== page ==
by Steven Hale
In an embarrassing display for committee members of both parties, The Safe Access to Medical Cannabis Act was denied its anticipated hearing in a Senate health committee this morning. After Democrats failed to show up for the committee, present Republicans refused to even call a motion allowing for discussion on the bill, which is already dead in the House.
The hearing would have made history, according to medical cannabis activist and former public health epidemiologist Bernie Ellis, as the first of its kind in the Senate in some 20 years. The "Marijuana Martyr," Ellis was busted several years ago by authorities for growing marijuana and giving it free-of-charge to cancer patients.
"I've been up at this legislature for eight years," Ellis told Pith as activists and patients who had come to testify milled around. "The quietest I've ever seen it was when he asked for a motion or a second. I mean, a pin could have dropped in there."
Despite legislators' decades-long avoidance of the issue, Ellis says momentum is growing with every public figure, like Constance Gee, who comes out in favor of the idea. Among those who had come to testify Tuesday was a Methodist minister from Clarksville, whose congregation is made up largely of military servicemen, many of whom have used medical marijuana to relieve symptoms of post-traumatic stress disorder and depression.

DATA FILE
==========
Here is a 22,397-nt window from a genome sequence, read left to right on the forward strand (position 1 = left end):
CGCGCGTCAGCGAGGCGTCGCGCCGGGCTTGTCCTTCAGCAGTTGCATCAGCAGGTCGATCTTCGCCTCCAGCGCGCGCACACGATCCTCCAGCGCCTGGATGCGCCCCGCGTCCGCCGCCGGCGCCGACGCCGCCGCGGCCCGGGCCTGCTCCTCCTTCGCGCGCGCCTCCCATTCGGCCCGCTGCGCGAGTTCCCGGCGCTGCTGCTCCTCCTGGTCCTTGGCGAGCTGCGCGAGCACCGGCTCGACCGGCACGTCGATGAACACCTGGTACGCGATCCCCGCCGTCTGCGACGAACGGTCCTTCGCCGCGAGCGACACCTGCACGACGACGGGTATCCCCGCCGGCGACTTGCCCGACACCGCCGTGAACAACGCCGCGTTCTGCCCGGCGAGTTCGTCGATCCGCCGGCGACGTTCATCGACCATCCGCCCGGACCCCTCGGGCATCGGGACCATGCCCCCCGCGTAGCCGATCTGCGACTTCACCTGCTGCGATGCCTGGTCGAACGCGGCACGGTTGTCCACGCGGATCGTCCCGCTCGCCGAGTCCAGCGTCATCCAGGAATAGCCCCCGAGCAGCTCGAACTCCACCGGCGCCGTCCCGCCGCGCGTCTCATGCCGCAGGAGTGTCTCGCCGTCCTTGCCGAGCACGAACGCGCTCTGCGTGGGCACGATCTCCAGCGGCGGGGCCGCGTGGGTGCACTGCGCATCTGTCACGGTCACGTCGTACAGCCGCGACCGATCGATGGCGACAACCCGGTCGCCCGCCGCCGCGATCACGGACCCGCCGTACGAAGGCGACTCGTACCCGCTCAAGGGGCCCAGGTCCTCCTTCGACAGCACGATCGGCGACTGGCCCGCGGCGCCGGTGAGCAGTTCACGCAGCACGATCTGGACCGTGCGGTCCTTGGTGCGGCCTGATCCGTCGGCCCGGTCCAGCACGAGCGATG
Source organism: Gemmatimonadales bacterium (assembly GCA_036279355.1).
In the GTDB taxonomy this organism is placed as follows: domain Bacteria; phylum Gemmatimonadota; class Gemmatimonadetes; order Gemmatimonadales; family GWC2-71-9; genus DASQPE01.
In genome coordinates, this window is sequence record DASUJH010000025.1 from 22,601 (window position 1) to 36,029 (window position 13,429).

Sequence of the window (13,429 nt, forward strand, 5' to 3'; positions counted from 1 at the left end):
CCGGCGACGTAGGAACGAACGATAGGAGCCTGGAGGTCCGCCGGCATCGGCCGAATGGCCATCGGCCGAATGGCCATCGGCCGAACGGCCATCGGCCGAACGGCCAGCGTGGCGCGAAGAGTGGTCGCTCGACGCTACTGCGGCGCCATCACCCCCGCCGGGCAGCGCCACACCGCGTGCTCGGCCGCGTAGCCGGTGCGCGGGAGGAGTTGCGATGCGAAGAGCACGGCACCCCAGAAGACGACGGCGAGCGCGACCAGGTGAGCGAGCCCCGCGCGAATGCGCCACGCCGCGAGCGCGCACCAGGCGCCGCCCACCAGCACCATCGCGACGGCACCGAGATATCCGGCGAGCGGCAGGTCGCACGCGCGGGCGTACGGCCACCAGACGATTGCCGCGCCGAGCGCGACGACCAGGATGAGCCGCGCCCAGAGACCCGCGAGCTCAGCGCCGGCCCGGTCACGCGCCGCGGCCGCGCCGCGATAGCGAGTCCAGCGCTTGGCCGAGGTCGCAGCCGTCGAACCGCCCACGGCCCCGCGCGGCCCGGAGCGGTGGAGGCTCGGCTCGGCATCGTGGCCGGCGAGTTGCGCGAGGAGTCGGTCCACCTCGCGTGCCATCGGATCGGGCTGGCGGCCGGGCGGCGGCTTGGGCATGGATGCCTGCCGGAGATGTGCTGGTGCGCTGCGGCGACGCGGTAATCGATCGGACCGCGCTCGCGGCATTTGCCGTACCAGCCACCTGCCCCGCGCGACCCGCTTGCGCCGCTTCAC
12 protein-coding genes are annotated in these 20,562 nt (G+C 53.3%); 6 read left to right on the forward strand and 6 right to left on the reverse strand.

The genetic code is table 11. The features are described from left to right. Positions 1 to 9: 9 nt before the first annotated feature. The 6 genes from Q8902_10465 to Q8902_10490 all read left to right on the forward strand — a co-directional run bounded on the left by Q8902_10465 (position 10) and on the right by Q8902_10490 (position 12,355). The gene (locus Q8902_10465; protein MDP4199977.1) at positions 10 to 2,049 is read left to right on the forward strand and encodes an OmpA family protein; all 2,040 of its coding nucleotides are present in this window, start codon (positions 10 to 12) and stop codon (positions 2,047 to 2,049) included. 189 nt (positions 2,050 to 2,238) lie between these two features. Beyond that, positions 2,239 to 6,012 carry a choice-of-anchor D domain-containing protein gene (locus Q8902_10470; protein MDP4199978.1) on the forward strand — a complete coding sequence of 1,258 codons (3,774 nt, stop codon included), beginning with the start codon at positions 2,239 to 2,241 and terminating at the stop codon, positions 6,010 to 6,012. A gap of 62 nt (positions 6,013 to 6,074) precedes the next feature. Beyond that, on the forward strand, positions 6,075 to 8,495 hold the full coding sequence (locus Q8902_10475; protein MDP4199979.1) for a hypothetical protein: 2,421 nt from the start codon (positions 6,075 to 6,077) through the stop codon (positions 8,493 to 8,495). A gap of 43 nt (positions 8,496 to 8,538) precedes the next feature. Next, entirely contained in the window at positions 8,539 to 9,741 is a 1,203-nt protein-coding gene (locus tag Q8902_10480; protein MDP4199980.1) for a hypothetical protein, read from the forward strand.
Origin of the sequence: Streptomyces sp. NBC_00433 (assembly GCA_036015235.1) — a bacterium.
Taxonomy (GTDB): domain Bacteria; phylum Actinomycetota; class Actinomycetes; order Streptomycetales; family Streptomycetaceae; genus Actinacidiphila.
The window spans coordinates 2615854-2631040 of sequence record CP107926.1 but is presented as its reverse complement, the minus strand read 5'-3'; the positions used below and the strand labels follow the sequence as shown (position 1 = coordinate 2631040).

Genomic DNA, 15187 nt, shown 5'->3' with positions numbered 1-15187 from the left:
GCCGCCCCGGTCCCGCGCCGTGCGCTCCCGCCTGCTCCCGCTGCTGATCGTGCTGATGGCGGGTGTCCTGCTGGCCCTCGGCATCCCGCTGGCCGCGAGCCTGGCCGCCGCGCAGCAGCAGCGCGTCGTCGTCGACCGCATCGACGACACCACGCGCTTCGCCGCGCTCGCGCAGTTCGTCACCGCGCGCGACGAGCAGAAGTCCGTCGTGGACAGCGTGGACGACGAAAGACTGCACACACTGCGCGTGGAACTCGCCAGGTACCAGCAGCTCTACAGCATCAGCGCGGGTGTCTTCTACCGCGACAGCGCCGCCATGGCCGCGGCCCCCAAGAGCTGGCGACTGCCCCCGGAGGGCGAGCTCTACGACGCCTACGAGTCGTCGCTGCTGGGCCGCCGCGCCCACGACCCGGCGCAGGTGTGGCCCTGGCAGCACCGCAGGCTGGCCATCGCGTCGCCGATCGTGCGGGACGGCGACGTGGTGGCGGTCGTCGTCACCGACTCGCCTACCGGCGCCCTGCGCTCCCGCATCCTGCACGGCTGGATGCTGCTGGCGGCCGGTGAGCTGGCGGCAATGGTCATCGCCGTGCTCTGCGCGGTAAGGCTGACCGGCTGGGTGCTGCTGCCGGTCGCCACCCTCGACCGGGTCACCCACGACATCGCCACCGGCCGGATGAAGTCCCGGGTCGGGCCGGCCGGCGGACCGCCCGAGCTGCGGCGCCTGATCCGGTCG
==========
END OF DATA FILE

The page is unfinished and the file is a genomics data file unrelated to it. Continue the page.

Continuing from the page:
When the bill returns in January — and Ellis, along with the bill's sponsors, says it will — he says proponents will likely have two Vanderbilt medical professors in their number to testify.
"There's a point at which they have to listen. And we're reaching that point," Ellis says.
Activists were planning to meet Tuesday with the legislators who refused to hear them in committee and voice their support — assuming Democrats are in their office and Republicans don't just lock their doors.